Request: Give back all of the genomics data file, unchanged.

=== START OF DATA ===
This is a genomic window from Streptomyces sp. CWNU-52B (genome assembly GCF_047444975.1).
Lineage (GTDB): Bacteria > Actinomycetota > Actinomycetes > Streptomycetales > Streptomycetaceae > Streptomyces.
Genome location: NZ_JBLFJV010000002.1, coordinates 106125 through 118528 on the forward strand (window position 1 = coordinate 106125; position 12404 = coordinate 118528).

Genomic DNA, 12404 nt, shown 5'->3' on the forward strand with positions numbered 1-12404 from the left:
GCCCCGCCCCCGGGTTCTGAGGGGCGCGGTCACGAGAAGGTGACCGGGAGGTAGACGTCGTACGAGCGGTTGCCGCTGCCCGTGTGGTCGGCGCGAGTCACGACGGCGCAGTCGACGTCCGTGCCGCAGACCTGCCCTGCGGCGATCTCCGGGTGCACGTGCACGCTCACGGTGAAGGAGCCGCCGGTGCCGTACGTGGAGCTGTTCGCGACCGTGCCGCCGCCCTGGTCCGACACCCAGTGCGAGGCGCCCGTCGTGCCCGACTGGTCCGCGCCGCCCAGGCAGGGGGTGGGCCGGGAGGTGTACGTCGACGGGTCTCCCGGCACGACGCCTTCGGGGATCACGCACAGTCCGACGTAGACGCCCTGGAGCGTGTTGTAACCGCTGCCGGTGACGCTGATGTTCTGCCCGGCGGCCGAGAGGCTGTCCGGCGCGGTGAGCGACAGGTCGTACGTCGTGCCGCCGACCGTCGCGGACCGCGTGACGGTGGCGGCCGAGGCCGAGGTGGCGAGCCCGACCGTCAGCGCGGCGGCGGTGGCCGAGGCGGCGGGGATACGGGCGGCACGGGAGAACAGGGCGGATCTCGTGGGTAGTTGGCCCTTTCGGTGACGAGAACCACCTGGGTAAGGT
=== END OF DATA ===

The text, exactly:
This is a genomic window from Streptomyces sp. CWNU-52B (genome assembly GCF_047444975.1).
Lineage (GTDB): Bacteria > Actinomycetota > Actinomycetes > Streptomycetales > Streptomycetaceae > Streptomyces.
Genome location: NZ_JBLFJV010000002.1, coordinates 106125 through 118528 on the forward strand (window position 1 = coordinate 106125; position 12404 = coordinate 118528).

Genomic DNA, 12404 nt, shown 5'->3' on the forward strand with positions numbered 1-12404 from the left:
GCCCCGCCCCCGGGTTCTGAGGGGCGCGGTCACGAGAAGGTGACCGGGAGGTAGACGTCGTACGAGCGGTTGCCGCTGCCCGTGTGGTCGGCGCGAGTCACGACGGCGCAGTCGACGTCCGTGCCGCAGACCTGCCCTGCGGCGATCTCCGGGTGCACGTGCACGCTCACGGTGAAGGAGCCGCCGGTGCCGTACGTGGAGCTGTTCGCGACCGTGCCGCCGCCCTGGTCCGACACCCAGTGCGAGGCGCCCGTCGTGCCCGACTGGTCCGCGCCGCCCAGGCAGGGGGTGGGCCGGGAGGTGTACGTCGACGGGTCTCCCGGCACGACGCCTTCGGGGATCACGCACAGTCCGACGTAGACGCCCTGGAGCGTGTTGTAACCGCTGCCGGTGACGCTGATGTTCTGCCCGGCGGCCGAGAGGCTGTCCGGCGCGGTGAGCGACAGGTCGTACGTCGTGCCGCCGACCGTCGCGGACCGCGTGACGGTGGCGGCCGAGGCCGAGGTGGCGAGCCCGACCGTCAGCGCGGCGGCGGTGGCCGAGGCGGCGGGGATACGGGCGGCACGGGAGAACAGGGCGGATCTCGTGGGTAGTTGGCCCTTTCGGTGACGAGAACCACCTGGGTAAGGT